Compare the Mississippi black codes, found in document 15-3, with the Civil Rights Act of 1866, found in document 15-4. Why do you think Congress believed that it had to pass the Civil Rights Act and then adopt the Fourteenth Amendment? 

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Since there were no documents attached, I have located a copy of the black codes in Mississippi. I am using that source along with the source for the Civil Rights Act of 1866 to respond to your question.

The black codes of Mississippi, and for that matter other states, attempted to strip African-Americans of some of the freedoms they gained after the Civil War ended. For example, these laws prohibited most former slaves from carrying weapons. Additionally, former slaves could be fined if they didn’t have a job.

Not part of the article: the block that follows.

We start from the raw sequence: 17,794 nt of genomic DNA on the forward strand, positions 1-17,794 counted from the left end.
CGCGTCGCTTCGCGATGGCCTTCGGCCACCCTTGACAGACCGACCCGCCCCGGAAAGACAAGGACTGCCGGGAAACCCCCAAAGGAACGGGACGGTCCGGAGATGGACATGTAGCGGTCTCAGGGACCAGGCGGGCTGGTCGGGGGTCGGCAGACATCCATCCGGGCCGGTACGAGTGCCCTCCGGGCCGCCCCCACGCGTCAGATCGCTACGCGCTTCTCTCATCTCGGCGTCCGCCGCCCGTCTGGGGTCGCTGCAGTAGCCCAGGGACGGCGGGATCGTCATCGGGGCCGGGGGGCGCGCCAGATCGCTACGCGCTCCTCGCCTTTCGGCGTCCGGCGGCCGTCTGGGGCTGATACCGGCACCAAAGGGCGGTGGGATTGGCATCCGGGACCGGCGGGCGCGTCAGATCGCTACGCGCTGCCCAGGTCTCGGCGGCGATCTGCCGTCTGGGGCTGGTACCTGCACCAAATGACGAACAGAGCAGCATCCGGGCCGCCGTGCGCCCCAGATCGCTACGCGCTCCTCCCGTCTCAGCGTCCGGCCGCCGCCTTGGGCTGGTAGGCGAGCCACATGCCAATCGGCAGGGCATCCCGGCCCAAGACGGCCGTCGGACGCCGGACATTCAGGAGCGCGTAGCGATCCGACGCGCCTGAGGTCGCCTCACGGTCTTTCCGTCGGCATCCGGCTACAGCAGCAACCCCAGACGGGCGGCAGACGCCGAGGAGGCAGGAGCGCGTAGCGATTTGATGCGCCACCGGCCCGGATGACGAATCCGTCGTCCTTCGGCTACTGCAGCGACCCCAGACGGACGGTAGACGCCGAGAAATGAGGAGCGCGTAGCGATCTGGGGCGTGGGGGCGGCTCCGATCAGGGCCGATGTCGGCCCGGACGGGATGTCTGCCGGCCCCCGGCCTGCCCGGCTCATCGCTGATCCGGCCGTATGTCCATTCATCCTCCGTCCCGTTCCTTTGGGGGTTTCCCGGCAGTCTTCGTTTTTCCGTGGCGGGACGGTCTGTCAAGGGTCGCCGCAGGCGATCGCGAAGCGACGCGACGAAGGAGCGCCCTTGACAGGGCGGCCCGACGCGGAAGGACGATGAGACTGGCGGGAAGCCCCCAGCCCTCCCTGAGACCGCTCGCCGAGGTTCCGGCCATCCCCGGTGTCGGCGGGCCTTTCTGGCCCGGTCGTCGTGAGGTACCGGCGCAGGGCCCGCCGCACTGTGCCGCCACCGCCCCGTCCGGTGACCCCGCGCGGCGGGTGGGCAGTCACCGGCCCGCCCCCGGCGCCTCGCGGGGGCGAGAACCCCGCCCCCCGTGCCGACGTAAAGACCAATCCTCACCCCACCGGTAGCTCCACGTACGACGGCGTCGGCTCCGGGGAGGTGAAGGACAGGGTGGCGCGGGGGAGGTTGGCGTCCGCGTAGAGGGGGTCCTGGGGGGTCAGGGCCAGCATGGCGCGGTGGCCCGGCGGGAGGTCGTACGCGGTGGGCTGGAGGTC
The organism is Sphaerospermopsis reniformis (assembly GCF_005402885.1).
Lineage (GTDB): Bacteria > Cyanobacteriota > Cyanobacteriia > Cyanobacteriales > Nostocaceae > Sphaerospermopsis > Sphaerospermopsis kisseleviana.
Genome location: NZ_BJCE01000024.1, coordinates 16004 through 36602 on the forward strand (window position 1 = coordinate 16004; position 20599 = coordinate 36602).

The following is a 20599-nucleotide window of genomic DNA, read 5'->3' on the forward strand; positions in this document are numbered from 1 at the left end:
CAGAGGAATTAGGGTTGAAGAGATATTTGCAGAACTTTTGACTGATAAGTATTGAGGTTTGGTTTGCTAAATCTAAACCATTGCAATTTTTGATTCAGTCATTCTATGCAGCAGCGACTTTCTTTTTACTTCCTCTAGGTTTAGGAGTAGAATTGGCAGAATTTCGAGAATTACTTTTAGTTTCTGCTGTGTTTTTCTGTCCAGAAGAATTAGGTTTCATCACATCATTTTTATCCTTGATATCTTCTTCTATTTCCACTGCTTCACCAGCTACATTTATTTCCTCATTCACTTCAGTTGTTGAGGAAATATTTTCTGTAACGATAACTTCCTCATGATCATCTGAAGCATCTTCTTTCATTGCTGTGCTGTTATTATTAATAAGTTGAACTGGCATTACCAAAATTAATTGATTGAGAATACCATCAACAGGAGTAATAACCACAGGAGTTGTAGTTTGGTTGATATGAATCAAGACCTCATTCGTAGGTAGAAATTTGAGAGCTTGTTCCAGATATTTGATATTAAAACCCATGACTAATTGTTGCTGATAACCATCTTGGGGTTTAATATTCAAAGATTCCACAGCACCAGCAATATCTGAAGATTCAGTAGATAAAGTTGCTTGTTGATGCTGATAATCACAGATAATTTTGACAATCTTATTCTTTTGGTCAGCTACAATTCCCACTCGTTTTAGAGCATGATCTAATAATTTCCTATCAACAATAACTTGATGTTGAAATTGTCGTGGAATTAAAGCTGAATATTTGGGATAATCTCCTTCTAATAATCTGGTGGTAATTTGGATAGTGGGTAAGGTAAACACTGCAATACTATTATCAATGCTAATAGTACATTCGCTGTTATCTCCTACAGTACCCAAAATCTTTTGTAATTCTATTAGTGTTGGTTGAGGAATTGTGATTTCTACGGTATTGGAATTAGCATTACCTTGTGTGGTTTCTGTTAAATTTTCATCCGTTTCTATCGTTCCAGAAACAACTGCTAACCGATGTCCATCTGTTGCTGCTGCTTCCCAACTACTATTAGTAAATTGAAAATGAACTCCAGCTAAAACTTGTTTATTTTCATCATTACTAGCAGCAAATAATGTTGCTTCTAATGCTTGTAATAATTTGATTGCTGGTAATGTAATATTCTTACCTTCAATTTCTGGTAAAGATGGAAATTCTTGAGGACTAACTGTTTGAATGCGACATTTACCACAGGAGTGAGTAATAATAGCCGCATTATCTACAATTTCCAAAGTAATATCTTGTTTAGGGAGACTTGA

These black codes convinced some people that there had to be some guarantees of the rights of the freedman. The Civil Rights Act of 1866 gave full citizenship to African-Americans. The federal government would protect these rights. When President Johnson vetoed this bill, Congress overrode the veto. This convinced the Radical Republicans that a constitutional amendment was needed to guarantee the freedoms of the former slaves. While a law can be reversed at any time, it is much more difficult to change the Constitution. Thus, if an amendment to the Constitution was made guaranteeing freedoms for all citizens, including the former slaves, it would be much more difficult to take these freedoms away.

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